Former drug addict helping others in Cork get their lives back on track

Tommy remains humble as he continues to hold down a full-time job while coordinating recovery meetings three times a week.
Former drug addict helping others in Cork get their lives back on track

File image of Tommy Long at the addiction meetings at Cork Penny Dinners centre. Picture: Eddie O'Hare

A FORMER drug addict has managed to help a number of people turn their lives around through chance encounters after they sought warmth at a soup kitchen and discovered his recovery meetings.

Tommy Long from Knocknaheeny has been clean from drugs for the last three years and eight months. However, he said that the only way he can hold on to his recovery is by “giving it back.”

This was his motivation for starting recovery meetings at Cork Penny Dinners — where he volunteered — which have been going from strength to strength since they started three years ago.

Mr Long said the meetings are just as important for his own recovery as they are for others.

The Cork man had spent years in prison before realising his potential and using it to help others.

Head of Cork Penny Dinners, Caitríona Twomey was extremely supportive after Tommy suggested the idea of in-house recovery meetings to her.

He went from volunteering at the facility to becoming the brainchild behind its locally renowned support group. Nonetheless, Tommy remains humble as he continues to hold down a full-time job while coordinating recovery meetings three times a week.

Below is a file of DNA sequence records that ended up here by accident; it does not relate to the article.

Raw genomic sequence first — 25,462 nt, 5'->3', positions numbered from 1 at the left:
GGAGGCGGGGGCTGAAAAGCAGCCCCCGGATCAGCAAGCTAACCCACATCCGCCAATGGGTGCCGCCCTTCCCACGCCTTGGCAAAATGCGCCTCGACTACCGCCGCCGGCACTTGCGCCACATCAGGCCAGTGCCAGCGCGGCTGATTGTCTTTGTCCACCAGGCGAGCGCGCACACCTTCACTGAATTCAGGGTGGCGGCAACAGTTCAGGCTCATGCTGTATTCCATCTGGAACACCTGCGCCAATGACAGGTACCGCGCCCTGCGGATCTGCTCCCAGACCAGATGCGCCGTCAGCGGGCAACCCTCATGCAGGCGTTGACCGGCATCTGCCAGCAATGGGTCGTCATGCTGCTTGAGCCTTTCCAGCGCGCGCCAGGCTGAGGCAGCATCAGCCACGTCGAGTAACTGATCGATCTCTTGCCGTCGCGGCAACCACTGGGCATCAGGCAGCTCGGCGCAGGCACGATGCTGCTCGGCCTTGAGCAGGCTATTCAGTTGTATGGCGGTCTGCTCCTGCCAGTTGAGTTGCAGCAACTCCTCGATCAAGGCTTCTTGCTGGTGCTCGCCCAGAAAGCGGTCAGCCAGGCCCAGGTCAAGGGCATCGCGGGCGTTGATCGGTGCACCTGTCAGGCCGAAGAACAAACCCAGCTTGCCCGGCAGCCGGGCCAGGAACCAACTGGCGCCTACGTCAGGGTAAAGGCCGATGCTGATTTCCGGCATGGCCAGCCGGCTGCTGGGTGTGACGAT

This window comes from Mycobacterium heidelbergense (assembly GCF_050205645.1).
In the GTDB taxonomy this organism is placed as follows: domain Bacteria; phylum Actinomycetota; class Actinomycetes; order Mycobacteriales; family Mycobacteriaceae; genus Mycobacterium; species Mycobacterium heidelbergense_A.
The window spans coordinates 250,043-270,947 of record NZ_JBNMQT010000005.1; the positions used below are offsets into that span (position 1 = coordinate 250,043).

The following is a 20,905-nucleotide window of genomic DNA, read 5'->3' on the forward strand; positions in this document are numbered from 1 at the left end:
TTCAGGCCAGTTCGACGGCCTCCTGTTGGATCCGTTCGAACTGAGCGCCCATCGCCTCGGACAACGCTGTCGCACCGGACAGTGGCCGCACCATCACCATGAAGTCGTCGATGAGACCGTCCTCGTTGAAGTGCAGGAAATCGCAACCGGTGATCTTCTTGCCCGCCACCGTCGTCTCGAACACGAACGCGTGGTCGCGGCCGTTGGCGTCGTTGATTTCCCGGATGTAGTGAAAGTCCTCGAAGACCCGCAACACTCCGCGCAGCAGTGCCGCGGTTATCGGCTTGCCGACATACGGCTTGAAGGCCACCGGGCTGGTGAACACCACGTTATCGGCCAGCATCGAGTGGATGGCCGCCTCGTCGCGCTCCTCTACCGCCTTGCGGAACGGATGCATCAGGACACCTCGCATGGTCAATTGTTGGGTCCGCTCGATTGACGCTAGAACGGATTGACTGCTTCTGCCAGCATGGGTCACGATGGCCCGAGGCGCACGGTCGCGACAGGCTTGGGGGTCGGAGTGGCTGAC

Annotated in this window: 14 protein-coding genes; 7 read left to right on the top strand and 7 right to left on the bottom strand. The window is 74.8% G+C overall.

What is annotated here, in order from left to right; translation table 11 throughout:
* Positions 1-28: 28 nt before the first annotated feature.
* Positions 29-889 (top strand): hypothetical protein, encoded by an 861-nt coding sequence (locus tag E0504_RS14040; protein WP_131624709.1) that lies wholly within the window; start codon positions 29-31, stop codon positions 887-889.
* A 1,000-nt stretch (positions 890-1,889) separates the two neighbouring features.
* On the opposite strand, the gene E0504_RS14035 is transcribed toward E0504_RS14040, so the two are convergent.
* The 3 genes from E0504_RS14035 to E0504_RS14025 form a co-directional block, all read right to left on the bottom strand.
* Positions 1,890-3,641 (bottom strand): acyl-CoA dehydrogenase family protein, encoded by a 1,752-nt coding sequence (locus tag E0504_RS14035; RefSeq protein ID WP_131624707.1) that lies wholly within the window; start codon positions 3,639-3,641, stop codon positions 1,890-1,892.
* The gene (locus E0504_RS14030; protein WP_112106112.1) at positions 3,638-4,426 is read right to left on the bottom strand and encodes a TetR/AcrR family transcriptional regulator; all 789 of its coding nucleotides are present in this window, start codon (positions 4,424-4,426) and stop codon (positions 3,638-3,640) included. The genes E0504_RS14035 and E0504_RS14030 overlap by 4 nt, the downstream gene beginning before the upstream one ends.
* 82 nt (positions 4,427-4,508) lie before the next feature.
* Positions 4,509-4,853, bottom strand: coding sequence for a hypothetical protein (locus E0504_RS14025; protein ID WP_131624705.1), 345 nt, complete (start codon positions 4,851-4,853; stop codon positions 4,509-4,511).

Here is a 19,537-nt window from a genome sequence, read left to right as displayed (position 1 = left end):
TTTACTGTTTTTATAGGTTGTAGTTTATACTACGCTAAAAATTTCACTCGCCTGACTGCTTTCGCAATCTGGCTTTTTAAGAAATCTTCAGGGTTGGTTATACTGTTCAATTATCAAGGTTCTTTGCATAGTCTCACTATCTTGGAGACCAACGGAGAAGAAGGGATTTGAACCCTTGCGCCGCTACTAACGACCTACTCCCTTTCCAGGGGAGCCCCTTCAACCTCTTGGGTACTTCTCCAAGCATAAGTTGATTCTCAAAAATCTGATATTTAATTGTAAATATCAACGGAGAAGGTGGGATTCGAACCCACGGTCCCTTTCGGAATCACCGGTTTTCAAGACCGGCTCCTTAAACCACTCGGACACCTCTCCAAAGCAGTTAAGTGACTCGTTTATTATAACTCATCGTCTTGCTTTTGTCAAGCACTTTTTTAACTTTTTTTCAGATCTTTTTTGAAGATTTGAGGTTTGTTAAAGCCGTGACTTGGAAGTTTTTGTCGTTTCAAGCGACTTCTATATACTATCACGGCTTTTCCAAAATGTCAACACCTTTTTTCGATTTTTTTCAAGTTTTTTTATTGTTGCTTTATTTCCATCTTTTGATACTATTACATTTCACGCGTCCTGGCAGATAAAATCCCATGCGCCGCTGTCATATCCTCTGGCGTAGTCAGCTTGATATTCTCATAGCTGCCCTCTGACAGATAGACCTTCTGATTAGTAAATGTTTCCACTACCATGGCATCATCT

Some of the people Tommy helped were homeless, attending meetings purely to keep warm.

Tommy recalled a number being broken and under the influence. Miraculously, they still managed to absorb his powerful message which eventually brought them back from the brink.

Tommy said he often sees himself in many of the service users. “I can remember hearing people talk and asking ‘are they talking about me?’ It was as if they were telling my own story.

“When I see people doing well and getting their lives back it’s powerful. It gives me motivation. That’s how I stay clean.”

He described the transformations he has witnessed during their time running the meetings.

“When I first started the meetings it was winter and the nights were very cold,” he said. “There were homeless people walking in who would have people pass them by without a look or word during the day.

“Some would come in under the influence and go back to using on the streets when the meeting was over. Even if they were under the influence, we still allowed them to talk.

“It was tough because they would often forget what they were trying to say but it worked.

“I’ll never forget seeing one of these men six months after the meeting. He was clean and looked as healthy as a horse. It blew me away to know he had changed his life just from a meeting.”

Each visitor to the meeting is approached with a non-judgmental attitude.

“People come in for drink, drugs, gambling, and all kinds of addictions. Some have done worse than others but I’ve never judged. They come in broken and fed up of life.

“Even if they are drunk or under the influence of drugs their subconscious will absorb one message that can have the potential to change their life.

“No matter what condition they are in, the important thing is that they are at the meetings and want to make a change in their life.

“The majority of addicts are lovely people. That’s the truth of it. However, the substance turns us into people we are far from.

“The only way I can keep my own recovery is by giving it back which is why I’m trying to help as many people as possible.”

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